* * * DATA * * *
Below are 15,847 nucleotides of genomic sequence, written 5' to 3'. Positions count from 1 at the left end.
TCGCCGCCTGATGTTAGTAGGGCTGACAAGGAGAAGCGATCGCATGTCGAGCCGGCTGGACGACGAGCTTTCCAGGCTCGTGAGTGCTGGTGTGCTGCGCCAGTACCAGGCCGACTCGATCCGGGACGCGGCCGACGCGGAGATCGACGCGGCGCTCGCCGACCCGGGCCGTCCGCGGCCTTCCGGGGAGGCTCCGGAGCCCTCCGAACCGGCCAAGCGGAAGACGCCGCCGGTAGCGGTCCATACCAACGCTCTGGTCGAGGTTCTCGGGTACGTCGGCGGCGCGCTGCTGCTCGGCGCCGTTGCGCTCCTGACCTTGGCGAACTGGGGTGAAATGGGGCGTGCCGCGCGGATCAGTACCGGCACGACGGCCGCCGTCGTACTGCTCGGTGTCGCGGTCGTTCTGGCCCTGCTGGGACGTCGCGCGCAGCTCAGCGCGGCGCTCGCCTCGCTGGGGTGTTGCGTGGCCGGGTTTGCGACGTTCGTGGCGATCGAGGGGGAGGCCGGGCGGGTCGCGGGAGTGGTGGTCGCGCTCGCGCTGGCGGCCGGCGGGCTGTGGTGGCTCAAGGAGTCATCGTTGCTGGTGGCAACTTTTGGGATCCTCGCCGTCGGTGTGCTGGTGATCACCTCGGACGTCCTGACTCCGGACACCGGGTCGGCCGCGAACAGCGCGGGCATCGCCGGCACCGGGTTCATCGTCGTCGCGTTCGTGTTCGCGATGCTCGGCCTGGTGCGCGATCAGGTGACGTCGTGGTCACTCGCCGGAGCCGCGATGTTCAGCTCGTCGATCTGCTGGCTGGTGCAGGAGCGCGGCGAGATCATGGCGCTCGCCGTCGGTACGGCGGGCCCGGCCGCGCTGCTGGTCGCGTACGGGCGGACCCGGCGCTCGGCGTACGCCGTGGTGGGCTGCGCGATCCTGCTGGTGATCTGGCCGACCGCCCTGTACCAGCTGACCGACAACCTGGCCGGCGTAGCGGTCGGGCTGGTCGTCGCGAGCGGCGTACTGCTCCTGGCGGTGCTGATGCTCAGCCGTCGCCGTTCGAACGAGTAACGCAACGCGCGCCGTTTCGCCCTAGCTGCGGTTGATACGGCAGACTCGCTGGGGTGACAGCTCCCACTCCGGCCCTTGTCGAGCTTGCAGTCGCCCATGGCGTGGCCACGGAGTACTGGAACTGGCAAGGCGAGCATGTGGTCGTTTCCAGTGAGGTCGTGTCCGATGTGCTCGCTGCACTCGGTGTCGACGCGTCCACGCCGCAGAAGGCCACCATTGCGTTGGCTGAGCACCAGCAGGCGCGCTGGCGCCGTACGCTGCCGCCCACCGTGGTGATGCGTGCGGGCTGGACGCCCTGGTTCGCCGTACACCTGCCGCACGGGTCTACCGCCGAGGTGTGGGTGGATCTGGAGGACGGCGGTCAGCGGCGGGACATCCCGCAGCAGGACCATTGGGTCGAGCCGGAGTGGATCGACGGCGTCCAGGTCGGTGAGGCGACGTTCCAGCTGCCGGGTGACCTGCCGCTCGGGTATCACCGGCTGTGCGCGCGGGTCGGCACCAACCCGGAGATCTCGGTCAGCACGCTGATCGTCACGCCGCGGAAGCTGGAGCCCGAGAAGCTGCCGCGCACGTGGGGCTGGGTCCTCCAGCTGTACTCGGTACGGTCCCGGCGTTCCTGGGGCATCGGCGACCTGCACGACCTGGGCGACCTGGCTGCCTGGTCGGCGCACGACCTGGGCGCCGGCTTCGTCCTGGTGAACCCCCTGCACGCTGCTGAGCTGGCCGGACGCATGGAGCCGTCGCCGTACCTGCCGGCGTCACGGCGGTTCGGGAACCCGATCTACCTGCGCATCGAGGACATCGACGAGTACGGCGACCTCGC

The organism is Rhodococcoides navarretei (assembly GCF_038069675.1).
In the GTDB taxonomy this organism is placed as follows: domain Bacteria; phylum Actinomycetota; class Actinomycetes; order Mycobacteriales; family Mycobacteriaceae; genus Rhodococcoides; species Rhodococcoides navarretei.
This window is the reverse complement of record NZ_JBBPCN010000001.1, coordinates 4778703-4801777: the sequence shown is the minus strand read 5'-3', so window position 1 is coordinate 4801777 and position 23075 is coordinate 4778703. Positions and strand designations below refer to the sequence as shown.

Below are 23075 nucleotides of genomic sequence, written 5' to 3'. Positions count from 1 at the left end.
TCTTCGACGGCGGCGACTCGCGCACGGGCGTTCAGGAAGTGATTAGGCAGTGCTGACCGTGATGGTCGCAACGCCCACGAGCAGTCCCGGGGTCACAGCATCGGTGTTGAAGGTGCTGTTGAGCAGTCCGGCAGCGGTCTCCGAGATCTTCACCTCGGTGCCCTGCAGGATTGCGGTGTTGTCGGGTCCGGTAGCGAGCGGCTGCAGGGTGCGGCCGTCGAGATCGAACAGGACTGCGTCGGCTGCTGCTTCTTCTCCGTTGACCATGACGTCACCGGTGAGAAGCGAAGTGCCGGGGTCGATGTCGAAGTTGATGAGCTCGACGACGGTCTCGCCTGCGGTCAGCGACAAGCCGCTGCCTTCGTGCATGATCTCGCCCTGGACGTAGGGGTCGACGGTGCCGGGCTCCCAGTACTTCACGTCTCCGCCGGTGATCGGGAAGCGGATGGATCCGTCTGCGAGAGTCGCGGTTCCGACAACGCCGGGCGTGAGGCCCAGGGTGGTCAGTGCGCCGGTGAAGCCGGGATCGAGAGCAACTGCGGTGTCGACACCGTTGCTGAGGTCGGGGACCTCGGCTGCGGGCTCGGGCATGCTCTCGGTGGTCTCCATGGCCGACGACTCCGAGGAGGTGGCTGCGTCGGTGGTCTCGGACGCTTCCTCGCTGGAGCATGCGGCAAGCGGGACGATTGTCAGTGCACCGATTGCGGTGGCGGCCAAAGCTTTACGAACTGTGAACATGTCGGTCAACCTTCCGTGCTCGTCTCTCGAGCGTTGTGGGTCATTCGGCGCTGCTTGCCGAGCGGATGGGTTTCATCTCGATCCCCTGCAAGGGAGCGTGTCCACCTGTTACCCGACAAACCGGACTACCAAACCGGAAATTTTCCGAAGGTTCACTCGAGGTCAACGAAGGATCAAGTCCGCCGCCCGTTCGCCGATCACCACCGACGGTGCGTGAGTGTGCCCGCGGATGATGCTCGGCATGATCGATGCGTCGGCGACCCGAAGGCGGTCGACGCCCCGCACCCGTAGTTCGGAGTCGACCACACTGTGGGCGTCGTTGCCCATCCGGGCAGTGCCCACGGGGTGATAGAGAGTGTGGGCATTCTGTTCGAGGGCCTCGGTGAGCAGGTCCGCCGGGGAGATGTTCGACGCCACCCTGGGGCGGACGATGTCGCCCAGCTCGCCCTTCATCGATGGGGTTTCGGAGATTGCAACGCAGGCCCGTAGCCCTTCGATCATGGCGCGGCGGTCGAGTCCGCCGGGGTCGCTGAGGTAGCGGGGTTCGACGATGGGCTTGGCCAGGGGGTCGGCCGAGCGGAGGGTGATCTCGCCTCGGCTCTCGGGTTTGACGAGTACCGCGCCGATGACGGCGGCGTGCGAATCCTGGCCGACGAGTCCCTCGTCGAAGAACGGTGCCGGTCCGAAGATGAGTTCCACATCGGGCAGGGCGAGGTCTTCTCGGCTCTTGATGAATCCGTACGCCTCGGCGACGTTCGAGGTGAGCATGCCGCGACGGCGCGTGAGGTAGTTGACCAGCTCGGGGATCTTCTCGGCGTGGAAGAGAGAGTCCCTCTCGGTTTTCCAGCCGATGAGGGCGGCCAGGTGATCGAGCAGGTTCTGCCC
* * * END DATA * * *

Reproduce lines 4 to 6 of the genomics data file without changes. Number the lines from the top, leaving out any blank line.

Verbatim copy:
In the GTDB taxonomy this organism is placed as follows: domain Bacteria; phylum Actinomycetota; class Actinomycetes; order Mycobacteriales; family Mycobacteriaceae; genus Rhodococcoides; species Rhodococcoides navarretei.
This window is the reverse complement of record NZ_JBBPCN010000001.1, coordinates 4778703-4801777: the sequence shown is the minus strand read 5'-3', so window position 1 is coordinate 4801777 and position 23075 is coordinate 4778703. Positions and strand designations below refer to the sequence as shown.

Below are 23075 nucleotides of genomic sequence, written 5' to 3'. Positions count from 1 at the left end.